She has appeared in four films that have been selected for the National Film Registry by the Library of Congress as being "culturally, historically or aesthetically" significant: Dance, Girl, Dance (1940), How Green Was My Valley (1941), Miracle on 34th Street (1947) and The Quiet Man (1952).
Personal Quotes (27)
Speaking as an actress, I wish all actors would be more like Duke [John Wayne]--and speaking as a person, it would be nice if all people could be honest and as genuine as he is. This is a real man.
To the people throughout the world, John Wayne is not just an actor, and a very fine actor--John Wayne is the United States of America.
Every star has that certain something that stands out and compels us to notice them. As for me I have always believed my most compelling quality to be my inner strength, something I am easily able to share with an audience. I'm very comfortable in my own skin. I never thought my looks would have anything to do with becoming a star. Yet it seems that in some ways they did.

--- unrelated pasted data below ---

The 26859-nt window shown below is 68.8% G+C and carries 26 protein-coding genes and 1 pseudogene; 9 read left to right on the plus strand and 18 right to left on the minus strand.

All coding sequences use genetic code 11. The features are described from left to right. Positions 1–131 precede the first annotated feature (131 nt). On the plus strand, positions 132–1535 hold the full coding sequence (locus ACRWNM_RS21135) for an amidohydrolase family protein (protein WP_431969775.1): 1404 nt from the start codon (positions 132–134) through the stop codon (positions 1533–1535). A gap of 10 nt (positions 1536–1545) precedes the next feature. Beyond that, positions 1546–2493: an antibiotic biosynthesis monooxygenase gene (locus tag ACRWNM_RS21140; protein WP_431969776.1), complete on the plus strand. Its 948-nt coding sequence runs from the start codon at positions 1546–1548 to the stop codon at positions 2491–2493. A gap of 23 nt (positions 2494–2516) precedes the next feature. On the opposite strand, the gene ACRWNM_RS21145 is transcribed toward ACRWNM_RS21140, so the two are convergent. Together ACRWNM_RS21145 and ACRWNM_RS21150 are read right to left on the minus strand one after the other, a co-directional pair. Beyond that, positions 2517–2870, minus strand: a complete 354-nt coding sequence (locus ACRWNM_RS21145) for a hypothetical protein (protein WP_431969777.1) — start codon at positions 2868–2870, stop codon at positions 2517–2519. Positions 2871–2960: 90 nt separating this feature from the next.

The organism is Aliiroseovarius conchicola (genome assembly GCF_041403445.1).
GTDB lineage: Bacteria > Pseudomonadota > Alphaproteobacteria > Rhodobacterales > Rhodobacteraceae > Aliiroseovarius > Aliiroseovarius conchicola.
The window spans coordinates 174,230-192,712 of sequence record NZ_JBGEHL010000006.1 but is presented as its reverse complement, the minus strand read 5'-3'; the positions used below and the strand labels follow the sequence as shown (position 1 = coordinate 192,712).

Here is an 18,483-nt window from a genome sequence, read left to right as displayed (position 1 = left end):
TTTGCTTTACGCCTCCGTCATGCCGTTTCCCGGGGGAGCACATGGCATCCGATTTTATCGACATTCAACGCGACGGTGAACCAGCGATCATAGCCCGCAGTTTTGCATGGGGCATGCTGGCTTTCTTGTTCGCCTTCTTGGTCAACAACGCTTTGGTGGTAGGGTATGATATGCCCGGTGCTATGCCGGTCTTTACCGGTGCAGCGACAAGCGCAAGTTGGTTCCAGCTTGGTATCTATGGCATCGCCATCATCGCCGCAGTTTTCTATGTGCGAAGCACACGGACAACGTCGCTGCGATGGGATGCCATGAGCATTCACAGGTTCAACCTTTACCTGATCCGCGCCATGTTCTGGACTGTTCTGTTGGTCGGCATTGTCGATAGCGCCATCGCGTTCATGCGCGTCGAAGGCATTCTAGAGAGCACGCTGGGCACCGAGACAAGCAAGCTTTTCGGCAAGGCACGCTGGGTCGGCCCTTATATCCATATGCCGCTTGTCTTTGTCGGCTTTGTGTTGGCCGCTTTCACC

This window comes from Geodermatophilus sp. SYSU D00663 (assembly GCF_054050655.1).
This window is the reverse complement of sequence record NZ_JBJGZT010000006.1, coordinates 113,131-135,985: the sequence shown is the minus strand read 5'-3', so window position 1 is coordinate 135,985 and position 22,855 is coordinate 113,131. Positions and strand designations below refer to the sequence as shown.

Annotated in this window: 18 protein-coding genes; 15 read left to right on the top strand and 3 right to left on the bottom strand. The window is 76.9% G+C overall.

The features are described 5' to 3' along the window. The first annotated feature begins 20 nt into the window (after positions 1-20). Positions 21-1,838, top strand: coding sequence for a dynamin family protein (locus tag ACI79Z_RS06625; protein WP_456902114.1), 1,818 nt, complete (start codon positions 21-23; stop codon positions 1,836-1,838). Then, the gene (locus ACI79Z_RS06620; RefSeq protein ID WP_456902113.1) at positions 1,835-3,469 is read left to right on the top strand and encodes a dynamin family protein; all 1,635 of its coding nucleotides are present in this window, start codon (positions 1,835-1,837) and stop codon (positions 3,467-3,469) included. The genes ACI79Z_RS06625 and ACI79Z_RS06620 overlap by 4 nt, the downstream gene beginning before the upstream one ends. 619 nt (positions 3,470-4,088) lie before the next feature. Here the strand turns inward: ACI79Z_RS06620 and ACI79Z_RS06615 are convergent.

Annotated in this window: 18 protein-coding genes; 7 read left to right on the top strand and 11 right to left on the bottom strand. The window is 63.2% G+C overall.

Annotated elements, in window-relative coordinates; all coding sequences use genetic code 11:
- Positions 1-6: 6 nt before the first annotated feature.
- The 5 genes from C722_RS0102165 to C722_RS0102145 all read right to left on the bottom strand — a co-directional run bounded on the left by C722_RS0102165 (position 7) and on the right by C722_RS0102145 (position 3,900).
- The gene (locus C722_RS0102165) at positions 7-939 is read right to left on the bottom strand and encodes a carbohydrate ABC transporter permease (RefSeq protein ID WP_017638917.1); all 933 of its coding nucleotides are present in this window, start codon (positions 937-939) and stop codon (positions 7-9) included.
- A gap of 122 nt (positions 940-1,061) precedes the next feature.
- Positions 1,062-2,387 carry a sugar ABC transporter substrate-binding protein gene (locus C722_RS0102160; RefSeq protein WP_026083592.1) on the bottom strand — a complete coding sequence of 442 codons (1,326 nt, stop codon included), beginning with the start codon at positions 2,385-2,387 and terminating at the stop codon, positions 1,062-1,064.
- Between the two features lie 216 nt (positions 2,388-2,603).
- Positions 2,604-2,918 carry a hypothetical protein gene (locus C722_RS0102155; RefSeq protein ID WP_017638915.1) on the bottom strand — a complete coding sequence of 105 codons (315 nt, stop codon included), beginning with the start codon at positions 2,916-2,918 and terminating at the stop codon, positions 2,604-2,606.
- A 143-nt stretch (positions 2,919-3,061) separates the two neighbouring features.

Comedy is quite difficult, you have to be able to have fun and portray that sense of fun to the audience watching you.
[on John Garfield]: He was my shortest leading man, an outspoken Communist and a real sweetheart.
I spent a great deal of time with Ernesto 'Che' Guevara while I was in Havana. I feel he was less a mercenary than he was a freedom fighter.
[reacting to the heavy make-up she had to wear for her first screen test] I looked like Mata Hari!
I made John Wayne sexy. I take credit for that.
[2010, her advice to young people wanting a career in drama] If you really want it, go after it--and learn how to speak properly, for God's sake!
[When being handed her honorary Oscar] I only hope it's silver or gold and not like a spoon out of the kitchen.
How could you have had such a wonderful life as me if there wasn't a God directing?